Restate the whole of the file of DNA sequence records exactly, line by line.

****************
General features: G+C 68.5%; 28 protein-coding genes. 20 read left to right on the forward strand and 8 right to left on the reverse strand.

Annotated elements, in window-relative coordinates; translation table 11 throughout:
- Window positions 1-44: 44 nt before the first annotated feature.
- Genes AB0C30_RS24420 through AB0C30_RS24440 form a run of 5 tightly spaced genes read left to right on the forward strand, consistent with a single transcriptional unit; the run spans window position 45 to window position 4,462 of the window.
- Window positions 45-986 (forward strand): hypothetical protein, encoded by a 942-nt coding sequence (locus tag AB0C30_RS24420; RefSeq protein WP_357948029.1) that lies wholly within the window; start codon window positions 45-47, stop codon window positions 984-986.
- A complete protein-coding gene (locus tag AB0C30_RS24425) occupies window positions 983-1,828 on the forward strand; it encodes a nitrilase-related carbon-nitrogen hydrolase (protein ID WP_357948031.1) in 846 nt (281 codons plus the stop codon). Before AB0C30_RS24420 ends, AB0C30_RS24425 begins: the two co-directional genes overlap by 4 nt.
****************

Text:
General features: G+C 68.5%; 28 protein-coding genes. 20 read left to right on the forward strand and 8 right to left on the reverse strand.

Annotated elements, in window-relative coordinates; translation table 11 throughout:
- Window positions 1-44: 44 nt before the first annotated feature.
- Genes AB0C30_RS24420 through AB0C30_RS24440 form a run of 5 tightly spaced genes read left to right on the forward strand, consistent with a single transcriptional unit; the run spans window position 45 to window position 4,462 of the window.
- Window positions 45-986 (forward strand): hypothetical protein, encoded by a 942-nt coding sequence (locus tag AB0C30_RS24420; RefSeq protein WP_357948029.1) that lies wholly within the window; start codon window positions 45-47, stop codon window positions 984-986.
- A complete protein-coding gene (locus tag AB0C30_RS24425) occupies window positions 983-1,828 on the forward strand; it encodes a nitrilase-related carbon-nitrogen hydrolase (protein ID WP_357948031.1) in 846 nt (281 codons plus the stop codon). Before AB0C30_RS24420 ends, AB0C30_RS24425 begins: the two co-directional genes overlap by 4 nt.